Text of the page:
Purpose – Wroe Alderson’s market ‘transvections’ (Alderson, 1965) was an early conceptualization of how an offering resulted in value creation after a series of transformations and transactions. The efficiency and effectiveness of how a good, from raw material to the product used by an end-consumer, should be able to be assessed. We will in this paper further develop the idea of transvections based on empirically grounded concepts from the Industrial Marketing and Purchasing (IMP) research tradition in parallel with the currently developing Service-Dominant (S-D) logic lexicon. The objective with this paper is to pinpoint theoretical and methodological challenges that may contribute to a grand theory of markets that infuses the idea of markets as networks and the S-D logic lexicon. A second objective is to offer an updated version of the transvection that are released from Goods-Dominant (G-D) logic thinking and that are based upon the interaction between generic actors rather than Alderson’s conceptualization of business actors as firms and households.
Design/Approach –The paper is conceptual in nature and based on an extent literature review of research contributions on Alderson’s transvection, IMP’s business networks, and S-D logic’s value co-creation. Both IMP and S-D logic has made attempts to leave the G-D logic depiction of market actors as firms, customers, and distributors etcetera in favor for a more generic actor role but to different degrees.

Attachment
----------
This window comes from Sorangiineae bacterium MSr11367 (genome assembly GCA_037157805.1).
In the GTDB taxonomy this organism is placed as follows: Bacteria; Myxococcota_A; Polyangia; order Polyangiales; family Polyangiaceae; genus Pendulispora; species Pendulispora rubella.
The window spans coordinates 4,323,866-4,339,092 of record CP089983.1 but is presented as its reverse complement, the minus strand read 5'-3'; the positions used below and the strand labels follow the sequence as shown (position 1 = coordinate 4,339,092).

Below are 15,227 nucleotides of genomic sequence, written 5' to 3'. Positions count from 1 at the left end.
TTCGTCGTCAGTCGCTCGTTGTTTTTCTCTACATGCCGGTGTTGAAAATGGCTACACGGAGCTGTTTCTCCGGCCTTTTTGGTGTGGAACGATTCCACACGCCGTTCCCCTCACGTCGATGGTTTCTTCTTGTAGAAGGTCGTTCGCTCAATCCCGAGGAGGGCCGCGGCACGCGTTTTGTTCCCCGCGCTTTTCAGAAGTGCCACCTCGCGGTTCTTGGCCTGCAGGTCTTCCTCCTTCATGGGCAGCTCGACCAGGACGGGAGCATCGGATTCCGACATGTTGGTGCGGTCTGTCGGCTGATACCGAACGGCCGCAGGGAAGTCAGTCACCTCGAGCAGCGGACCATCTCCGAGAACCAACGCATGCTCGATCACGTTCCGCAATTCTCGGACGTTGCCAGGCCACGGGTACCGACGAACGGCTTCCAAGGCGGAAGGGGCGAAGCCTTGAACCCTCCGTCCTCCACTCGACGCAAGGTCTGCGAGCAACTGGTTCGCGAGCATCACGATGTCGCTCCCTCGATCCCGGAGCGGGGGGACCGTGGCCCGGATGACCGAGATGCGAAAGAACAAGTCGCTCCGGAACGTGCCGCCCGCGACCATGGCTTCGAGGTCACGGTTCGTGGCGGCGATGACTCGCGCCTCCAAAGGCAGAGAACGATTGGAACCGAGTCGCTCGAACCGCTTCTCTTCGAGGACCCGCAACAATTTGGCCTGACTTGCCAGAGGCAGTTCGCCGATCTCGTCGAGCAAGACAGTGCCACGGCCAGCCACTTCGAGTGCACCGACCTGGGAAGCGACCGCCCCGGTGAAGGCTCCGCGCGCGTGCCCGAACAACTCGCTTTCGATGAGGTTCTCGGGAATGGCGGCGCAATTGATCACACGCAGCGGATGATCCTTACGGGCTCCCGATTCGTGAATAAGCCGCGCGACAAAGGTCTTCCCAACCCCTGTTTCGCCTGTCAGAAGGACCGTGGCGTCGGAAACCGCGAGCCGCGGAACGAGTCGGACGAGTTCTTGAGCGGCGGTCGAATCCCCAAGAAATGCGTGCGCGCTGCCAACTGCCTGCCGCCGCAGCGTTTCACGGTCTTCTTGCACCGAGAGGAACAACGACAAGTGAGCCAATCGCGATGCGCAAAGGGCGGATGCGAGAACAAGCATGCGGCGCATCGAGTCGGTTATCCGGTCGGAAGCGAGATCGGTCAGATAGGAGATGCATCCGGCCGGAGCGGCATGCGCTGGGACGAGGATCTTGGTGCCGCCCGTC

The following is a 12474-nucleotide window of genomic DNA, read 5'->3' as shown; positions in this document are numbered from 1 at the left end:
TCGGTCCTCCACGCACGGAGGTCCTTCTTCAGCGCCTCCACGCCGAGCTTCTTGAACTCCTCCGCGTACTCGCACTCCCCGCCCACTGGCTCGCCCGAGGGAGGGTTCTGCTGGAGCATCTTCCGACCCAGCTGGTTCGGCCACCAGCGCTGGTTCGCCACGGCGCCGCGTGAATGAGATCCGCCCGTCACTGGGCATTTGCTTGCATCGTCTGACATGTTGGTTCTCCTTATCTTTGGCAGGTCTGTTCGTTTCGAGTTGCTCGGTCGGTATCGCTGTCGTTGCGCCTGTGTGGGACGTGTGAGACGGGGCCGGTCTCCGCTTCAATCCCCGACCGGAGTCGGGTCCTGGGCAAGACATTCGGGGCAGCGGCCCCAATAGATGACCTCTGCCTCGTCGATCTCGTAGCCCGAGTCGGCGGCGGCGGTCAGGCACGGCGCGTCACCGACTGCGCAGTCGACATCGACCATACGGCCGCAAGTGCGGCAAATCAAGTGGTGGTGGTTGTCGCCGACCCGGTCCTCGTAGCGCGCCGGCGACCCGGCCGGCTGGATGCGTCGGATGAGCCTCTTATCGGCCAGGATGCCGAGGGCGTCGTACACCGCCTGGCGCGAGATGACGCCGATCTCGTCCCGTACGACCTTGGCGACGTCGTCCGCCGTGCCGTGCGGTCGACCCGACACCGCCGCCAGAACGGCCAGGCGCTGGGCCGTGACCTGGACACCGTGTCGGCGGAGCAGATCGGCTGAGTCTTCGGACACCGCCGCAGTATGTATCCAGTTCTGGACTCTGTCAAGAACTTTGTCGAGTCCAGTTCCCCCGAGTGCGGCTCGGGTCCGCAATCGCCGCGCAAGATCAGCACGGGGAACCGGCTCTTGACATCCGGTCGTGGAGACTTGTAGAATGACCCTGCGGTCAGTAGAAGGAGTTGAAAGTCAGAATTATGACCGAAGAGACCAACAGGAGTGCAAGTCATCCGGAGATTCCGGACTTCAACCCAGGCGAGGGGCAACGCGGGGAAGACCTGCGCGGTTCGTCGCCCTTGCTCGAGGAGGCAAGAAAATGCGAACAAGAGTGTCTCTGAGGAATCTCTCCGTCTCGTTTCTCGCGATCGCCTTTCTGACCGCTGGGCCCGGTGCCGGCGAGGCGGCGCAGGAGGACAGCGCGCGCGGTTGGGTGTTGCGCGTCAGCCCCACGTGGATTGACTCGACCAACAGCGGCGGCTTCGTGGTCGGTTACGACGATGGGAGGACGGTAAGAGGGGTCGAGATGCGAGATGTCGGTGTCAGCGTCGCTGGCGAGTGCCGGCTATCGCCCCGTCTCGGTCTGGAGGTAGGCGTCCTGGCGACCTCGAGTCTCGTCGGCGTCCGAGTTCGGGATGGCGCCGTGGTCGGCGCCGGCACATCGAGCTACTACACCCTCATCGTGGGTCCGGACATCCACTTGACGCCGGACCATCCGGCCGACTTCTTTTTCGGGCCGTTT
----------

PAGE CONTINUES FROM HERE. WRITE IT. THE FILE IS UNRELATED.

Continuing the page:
Findings – We propose that the generic actor, which may assume a provider and beneficiary role, is a suitable starting-point for developing an updated transvection. However, whilst Alderson’s transvection followed a focal product the updated transvection will need to follow a focal beneficiary. Furthermore, the updated transvection addresses the market actors’ roles differently (provider or beneficiary) and the roles are not static but in constant flux (a beneficiary will e.g., also be a provider through its engagement in value co-creation). The focal beneficiary will through multiple interactions that take place throughout the transvection result in a perceived value. The transvection cut through several service ecosystems of actors (holding both people, artifacts and technologies) that are affected by what have been described as institutional arrangements (Vargo and Lusch, 2016) or institutional logics (Edvardsson et al., 2012) that may harmonize as well as dissonance.
Implications – The updated transvection is infusing the S-D logic lexicon and it highlights the interplay between three layers; the focal beneficiary that experiences a service with a certain temporal span, other engaged market actors (providers), and the affecting institutional logics that are at play. The outcome of a transvection does thereby affect the institutional arrangements but also become the catalyst for other transvections which thereby offers a ground for perpetual and circular market thinking.